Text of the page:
The Earth’s orbital eccentricity is 0.0167, meaning that it is very nearly circular, with the short axis of the ellipse being around 96% the length of the long axis.
Thus, during perihelion Earth is 0.983AU from the Sun, while during aphelion (its furthest distance from the Sun, occurring this year on 4 July) Earth is 1.017AU from the Sun. (1AU = 1 astronomical unit = the average distance between the Earth and the Sun = 150 million km).
The seasons on Earth have really nothing to do with how close the Earth is to the Sun at different times of year. Indeed how could they, given that the difference in distance between closest and furthest approach is only a few per cent? The seasonal differences we experience are of course caused by the tilt of the Earth’s axis, which is inclined by 23.5 degrees from the vertical.
This tilt means that, as Earth orbits the Sun, for six months of the year one hemisphere tips towards the Sun, so that it experiences longer days than nights, becoming most pronounced at midsummer, at which point the Sun reaches its highest in the sky at noon. Simultaneously the other hemisphere tips away from the Sun, and experiences shorter days than nights, becoming most pronounced at midwinter, on which day the Sun is at its lowest noontime altitude.
The further you are from the equator the more pronounced the seasonal effects. In fact equatorial countries don’t experience seasonal variations, while the poles experience extremes with six-month-long winters and summers. The timing of perihelion and aphelion relative to our seasons is entirely random. The fact the southern hemisphere midsummer (21 Dec) almost coincides with perihelion (2 Jan) is simply that; a coincidence. Given that fact, there is no reason to be surprised that perihelion occurs so close to northern hemisphere midwinter: it has to happen some time and it’s a coincidence that it happens to occur within two weeks of midwinter / midsummer.
You might have seen that there will be a Full Moon this Christmas Day, this first time this has happened since 1977.
It’s been described on social media as the “perfect” Full Moon. Quite what that means I’m not sure, but there is one factor that makes this month’s Full Moon stand out against the others; it will be this year’s highest Full Moon. But this is true of the Full Moon that happens nearest the winter solstice every year, so there’s nothing particularly “perfect” about this one.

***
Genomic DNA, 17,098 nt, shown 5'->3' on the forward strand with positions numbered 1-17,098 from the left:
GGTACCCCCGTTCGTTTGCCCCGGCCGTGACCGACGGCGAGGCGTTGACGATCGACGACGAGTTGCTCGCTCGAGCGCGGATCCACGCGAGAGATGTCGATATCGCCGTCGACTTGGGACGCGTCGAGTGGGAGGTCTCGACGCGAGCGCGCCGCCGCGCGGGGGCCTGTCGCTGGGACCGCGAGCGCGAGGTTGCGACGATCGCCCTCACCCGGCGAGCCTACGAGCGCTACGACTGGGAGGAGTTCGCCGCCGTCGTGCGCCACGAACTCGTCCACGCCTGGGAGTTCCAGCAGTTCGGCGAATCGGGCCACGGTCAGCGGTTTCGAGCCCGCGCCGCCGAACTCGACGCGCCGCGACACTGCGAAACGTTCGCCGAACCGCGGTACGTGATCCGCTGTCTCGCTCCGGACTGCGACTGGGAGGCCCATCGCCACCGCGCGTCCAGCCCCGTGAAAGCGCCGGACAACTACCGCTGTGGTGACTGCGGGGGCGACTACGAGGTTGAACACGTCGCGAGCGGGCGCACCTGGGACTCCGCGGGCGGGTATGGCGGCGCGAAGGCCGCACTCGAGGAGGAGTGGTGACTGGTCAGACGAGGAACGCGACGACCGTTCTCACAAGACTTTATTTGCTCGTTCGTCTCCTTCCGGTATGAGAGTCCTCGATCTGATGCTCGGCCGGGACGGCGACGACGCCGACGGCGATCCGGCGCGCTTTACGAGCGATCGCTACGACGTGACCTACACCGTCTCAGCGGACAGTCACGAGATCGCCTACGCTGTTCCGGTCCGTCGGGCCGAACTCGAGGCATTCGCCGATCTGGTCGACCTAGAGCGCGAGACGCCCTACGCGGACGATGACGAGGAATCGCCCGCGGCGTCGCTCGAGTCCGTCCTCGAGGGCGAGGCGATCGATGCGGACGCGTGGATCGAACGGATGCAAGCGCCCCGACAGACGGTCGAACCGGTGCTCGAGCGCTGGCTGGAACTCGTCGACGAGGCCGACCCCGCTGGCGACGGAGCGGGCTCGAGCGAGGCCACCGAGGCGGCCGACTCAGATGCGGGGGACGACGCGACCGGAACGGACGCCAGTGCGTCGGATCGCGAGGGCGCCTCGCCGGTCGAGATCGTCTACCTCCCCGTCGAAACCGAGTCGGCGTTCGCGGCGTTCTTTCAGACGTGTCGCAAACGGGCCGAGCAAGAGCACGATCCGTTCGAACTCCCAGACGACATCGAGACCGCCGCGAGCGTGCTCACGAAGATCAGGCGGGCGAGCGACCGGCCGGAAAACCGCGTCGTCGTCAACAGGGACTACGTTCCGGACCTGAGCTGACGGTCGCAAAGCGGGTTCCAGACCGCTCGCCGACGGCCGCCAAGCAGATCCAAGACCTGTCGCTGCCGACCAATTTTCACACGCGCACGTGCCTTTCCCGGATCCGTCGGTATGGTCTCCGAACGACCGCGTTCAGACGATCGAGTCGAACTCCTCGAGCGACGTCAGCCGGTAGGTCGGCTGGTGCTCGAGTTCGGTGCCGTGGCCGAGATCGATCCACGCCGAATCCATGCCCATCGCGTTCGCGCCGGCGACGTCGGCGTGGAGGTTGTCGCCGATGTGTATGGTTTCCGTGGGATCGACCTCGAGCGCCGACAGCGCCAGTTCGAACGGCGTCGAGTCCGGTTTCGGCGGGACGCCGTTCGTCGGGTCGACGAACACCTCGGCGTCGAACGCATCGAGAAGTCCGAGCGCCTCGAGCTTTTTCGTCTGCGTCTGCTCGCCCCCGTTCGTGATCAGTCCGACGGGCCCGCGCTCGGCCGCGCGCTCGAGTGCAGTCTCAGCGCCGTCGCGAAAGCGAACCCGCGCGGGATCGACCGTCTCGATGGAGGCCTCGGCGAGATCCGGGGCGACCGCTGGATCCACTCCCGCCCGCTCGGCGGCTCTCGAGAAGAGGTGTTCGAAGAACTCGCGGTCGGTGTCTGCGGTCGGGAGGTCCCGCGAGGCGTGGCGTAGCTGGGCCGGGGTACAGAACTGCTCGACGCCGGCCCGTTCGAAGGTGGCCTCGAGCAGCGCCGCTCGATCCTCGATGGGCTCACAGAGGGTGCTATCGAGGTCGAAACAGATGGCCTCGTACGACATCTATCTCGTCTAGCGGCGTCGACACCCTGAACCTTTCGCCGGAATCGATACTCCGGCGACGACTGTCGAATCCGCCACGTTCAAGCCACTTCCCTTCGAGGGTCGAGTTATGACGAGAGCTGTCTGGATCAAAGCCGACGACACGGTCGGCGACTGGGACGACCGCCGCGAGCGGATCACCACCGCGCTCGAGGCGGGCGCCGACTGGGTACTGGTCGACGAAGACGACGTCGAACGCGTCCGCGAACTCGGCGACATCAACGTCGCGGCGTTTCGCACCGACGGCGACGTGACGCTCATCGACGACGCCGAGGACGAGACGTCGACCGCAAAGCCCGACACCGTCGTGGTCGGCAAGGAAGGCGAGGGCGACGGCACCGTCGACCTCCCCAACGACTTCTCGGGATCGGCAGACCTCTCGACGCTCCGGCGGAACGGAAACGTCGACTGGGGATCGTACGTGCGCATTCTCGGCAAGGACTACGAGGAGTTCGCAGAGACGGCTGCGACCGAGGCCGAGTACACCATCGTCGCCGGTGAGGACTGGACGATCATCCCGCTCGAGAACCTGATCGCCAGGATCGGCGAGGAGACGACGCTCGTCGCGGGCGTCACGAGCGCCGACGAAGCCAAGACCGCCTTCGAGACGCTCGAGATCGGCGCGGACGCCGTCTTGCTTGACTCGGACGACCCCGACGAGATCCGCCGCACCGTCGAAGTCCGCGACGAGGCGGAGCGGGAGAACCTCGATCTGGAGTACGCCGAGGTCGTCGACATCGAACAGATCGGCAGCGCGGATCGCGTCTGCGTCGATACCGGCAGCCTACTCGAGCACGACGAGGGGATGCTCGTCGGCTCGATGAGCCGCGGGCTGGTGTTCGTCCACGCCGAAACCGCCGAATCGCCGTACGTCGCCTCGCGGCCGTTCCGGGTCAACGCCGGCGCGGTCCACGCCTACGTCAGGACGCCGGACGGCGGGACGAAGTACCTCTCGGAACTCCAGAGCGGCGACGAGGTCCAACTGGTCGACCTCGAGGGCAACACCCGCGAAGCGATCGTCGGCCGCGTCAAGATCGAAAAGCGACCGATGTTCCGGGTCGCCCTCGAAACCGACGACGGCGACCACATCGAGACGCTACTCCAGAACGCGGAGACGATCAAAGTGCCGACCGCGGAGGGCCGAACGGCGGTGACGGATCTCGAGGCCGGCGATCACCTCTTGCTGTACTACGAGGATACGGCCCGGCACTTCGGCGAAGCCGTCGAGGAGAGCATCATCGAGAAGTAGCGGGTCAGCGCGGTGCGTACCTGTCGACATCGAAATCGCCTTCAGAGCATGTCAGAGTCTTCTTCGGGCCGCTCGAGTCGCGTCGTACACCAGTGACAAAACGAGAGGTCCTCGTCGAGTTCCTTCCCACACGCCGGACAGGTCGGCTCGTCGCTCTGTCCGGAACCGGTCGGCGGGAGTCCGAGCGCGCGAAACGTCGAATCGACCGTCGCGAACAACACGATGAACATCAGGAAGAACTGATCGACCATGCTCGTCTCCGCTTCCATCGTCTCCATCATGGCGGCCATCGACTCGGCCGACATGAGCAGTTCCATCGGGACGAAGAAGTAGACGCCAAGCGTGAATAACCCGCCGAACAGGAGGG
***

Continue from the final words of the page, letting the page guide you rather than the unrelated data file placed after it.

A Full Moon occurs when the Moon is opposite the Sun in our sky, and we see the entire lit hemisphere of the Moon, making it appear full and round.
After it’s full, the Moon will appear to shrink to a gibbous moon (less than full but more the half), a half moon (called the last quarter moon), then a crescent, then a new moon, before growing again through crescent, half, gibbous and back to full. This pattern repeats itself every 29 days, which is approximately one month.
But because it isn’t exactly a month, and because our months vary in length between 28 and 31 days, the Full Moon doesn’t occur on the same numbered day every month, it drifts, seemingly at random.
For example the last decade’s December Full Moons happened on 15, 5, 24, 12, 2 AND 31*, 21, 12, 28, 17, 6 December.
(* In 2009 there were two full moons in December; the second is colloquially known as a blue moon.)
As the 29-day pattern of phases drifts around the 31 days in December it’s not surprising that the occurrence of Christmas Day full moons is around once every thirty years.
The last time this happened was 38 years ago in 1977; the next time it will happen is 19 years in the future, in 2034; an average of every 29 years.
Observing the Moon
If Santa was generous enough to bring you a telescope for Christmas, the Moon is one of the very best places to start. But you don’t want to observe it when it’s full.
This is mainly due to the overall lack of contrast and shadow on the Moon’s surface when it’s lit head-on by the Sun.
The best views of the Moon can be had when you can clearly see the dividing line between light and dark. This line is called the terminator, and when you observe it through a telescope the Moon appears in 3D, with shadows inside craters and beside mountains that really give you a feel for the structure of the Moon’s surface.
In addition the Full Moon is so bright that it drowns out the light of lots of faint astronomical objects, meaning that you would ideally wait till the moon is New, or a think crescent, before venturing out with your telescope to hunt for galaxies and nebulae.
So for stargazers this Christmas Day Full Moon is very far from “perfect”…